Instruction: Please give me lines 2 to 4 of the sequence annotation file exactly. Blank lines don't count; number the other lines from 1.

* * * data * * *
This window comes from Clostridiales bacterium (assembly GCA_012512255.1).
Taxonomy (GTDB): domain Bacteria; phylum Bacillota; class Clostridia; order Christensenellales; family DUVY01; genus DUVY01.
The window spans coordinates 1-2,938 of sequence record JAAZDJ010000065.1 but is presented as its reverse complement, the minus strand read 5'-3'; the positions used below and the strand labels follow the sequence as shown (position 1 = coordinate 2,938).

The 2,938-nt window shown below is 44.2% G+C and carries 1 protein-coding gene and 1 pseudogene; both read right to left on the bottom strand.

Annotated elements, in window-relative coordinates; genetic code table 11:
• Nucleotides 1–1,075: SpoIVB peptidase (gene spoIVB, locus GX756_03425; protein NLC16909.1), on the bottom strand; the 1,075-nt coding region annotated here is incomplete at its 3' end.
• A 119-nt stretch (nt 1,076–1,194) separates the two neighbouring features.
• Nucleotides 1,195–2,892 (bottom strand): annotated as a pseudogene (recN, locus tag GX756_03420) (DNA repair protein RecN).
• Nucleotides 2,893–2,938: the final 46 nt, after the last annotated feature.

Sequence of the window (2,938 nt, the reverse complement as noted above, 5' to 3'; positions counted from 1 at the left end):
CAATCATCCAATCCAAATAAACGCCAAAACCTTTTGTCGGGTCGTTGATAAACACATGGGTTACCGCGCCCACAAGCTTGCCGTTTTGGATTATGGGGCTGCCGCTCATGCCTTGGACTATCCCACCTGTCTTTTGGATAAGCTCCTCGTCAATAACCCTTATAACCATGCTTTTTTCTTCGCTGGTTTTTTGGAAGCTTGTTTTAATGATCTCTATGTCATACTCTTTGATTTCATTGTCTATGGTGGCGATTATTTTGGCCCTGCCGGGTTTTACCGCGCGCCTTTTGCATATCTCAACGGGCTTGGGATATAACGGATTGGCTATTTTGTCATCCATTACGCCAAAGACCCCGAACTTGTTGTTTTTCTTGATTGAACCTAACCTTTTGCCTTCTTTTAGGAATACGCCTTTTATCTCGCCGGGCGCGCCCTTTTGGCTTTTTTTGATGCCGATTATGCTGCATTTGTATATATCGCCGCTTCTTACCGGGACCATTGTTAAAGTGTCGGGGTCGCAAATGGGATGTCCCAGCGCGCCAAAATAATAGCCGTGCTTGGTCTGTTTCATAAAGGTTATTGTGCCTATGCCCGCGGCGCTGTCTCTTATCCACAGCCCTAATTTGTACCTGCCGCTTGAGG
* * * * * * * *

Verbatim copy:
Taxonomy (GTDB): domain Bacteria; phylum Bacillota; class Clostridia; order Christensenellales; family DUVY01; genus DUVY01.
The window spans coordinates 1-2,938 of sequence record JAAZDJ010000065.1 but is presented as its reverse complement, the minus strand read 5'-3'; the positions used below and the strand labels follow the sequence as shown (position 1 = coordinate 2,938).

The 2,938-nt window shown below is 44.2% G+C and carries 1 protein-coding gene and 1 pseudogene; both read right to left on the bottom strand.